Jules Verne, YouTube, Snapchat, More: Sunday Afternoon ResearchBuzz, July 4, 2021


Liverpool Echo: Birkenhead’s little known links to the father of science fiction. “John [Lamb] has used his research to create a new website, ‘Jules Verne and the Heroes of Birkenhead’ after finding no real reference of the author’s links to Merseyside online. His articles exploring the ties between his books and the area are being serialised and he said more will be revealed in the coming weeks.” Limited at the moment but more to come. The Web design is charmingly 1998. It even has a visitor counter.


NBC News: YouTube reinstates channel devoted to exposing conservative extremism. “YouTube said Monday that it had reinstated a channel run by Right Wing Watch that cataloged some of the most extreme statements of prominent conservatives, hours after the Google-owned video platform had banned the channel for violating its rules.”


Search Engine Journal: How to Find People to Follow on Snapchat. “Compared to platforms like Instagram and Facebook, where you can search for friends using tags, keywords, and phrases, Snapchat is an outlier. Here’s the question: is it still possible to easily find friends (old and new) on Snapchat to follow? The answer is yes. But first, let’s take a quick look at why Snapchat itself just might be even more influential than you think.”


The Slovak Spectator: Due to poor assistance, Slovak folk music might vanish from North America. “While Slovakia boasts of its rich folklore traditions, music in particular, some feel the country falls behind when it comes to keeping Slovak folk music alive across North America.”

Mashable: A look into a failed influencer deal to promote a cryptocurrency. “Over the past week, influencers who’ve promoted altcoins, highly volatile alternative cryptocurrencies, have sought to distance themselves from the coins they once supported.”


Nieman Lab: Punitive laws are failing to curb misinformation in Africa. “In a recent study, we examined the changes made to laws and regulations relating to the publication of ‘false information’ in 11 sub-Saharan countries between 2016 and 2020. We also looked at how they correlate with misinformation, to understand the role they may play in reducing harm caused by misinformation.”

Bloomberg: Don’t Sue Me Like That: Anatomy of a Copyright Troll. “Just as there are patent trolls who acquire intellectual property on the cheap and then attempt to extract payments from large companies, there are those who take advantage of laws designed to protect the works of artists and authors. Their targets, typically, are small publishers who might not appreciate their own vulnerability until they’re hit with a complaint.”


Borgen Magazine: The Reclaiming of Indigenous Education in Canada. “The First Nations, Inuit and Métis communities comprise the Indigenous peoples of what many call present-day Canada. These communities have faced centuries of Western colonialism, which wielded education as a one of its main weapons of domination. This pattern persisted into living memory and continues to negatively impact individuals and their greater communities. Today, reclaiming Indigenous education in Canada is seen as a pivotal step in preserving and recovering what was lost in decades past.”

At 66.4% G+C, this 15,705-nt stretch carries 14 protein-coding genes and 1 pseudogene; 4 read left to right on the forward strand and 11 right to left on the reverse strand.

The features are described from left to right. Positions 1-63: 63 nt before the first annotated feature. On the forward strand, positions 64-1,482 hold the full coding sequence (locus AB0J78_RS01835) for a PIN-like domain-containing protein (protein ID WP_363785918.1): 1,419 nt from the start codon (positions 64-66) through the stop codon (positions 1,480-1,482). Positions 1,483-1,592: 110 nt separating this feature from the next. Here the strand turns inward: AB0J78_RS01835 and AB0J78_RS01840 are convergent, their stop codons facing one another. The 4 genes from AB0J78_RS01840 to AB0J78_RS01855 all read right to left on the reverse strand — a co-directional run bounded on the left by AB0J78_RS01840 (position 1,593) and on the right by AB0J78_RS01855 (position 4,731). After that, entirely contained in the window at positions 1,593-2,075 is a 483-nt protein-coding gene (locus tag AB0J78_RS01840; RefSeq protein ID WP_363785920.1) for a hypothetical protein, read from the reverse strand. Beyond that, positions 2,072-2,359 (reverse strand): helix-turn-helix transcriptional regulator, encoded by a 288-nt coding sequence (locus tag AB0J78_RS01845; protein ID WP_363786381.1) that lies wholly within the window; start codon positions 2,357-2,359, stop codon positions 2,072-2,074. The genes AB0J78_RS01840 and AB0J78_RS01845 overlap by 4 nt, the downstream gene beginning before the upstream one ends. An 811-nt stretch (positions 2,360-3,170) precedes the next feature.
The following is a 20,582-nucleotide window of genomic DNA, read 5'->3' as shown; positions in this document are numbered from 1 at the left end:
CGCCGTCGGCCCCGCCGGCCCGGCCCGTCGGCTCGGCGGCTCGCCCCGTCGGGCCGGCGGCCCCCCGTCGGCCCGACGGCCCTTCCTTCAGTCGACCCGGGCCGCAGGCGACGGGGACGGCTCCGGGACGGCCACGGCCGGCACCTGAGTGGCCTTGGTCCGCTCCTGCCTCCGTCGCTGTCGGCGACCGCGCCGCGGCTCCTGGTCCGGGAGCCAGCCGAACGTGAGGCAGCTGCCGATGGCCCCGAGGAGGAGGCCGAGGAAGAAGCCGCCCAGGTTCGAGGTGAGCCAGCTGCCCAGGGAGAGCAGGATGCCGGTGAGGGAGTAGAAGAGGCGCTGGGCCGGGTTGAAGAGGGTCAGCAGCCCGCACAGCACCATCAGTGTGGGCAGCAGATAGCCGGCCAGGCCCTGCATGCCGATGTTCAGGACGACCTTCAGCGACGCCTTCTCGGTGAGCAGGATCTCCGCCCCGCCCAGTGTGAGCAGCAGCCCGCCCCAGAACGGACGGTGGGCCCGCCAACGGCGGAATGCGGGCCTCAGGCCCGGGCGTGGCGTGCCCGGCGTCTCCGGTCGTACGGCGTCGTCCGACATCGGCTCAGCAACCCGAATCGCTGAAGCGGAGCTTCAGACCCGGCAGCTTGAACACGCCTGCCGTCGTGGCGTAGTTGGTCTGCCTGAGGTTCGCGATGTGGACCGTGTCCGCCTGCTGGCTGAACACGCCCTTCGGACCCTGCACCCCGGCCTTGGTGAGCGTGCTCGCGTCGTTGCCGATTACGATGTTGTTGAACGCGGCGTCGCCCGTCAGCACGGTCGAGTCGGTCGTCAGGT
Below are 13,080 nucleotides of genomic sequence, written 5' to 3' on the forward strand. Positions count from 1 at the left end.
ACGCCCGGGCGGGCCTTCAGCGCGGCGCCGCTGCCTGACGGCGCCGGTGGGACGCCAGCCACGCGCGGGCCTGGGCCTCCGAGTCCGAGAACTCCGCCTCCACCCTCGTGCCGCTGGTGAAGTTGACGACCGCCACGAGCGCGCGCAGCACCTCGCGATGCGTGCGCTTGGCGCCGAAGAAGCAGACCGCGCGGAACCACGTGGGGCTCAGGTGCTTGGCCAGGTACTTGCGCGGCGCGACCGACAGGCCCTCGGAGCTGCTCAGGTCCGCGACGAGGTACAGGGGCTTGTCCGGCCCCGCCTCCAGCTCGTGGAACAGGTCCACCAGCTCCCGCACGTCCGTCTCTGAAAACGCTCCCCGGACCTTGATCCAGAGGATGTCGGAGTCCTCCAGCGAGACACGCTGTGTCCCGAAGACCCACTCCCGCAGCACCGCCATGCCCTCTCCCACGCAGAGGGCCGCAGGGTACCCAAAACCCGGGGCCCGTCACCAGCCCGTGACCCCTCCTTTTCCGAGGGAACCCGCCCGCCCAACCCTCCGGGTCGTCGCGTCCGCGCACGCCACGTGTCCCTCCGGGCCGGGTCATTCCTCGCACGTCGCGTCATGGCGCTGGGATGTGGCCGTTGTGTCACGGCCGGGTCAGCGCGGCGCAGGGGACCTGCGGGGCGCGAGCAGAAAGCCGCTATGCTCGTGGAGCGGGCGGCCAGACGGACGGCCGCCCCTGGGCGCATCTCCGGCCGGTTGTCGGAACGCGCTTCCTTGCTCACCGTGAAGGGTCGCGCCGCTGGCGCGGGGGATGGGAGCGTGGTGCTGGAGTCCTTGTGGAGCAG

Phys .org: Deep machine learning completes information about one million bioactive molecules. “The Structural Bioinformatics and Network Biology laboratory, led by ICREA Researcher Dr. Patrick Aloy, has completed the bioactivity information for a million molecules using deep machine-learning computational models. It has also disclosed a tool to predict the biological activity of any molecule, even when no experimental data are available.”

Sydney Morning Herald: National Archives funding welcomed, but more needed. “When one of Australia’s most experienced public servants, David Tune, conducted an extensive review of the National Archives’ funding requirements he stressed that a piecemeal approach to saving the nation’s records would never be enough. Structural reform was essential. That is important to keep in mind, because while the federal government’s recently announced provision of $67.7 million to preserve the most at-risk items of Australia’s history is certainly welcome, much more is needed.” Good afternoon, Internet…

Do you like ResearchBuzz? Does it help you out? Please consider supporting it on Patreon. Not interested in commitment? Perhaps you’d buy me an iced tea. I love your comments, I love your site suggestions, and I love you. Feel free to comment on the blog, or @ResearchBuzz on Twitter. Thanks!

Categories: afternoonbuzz

Leave a Reply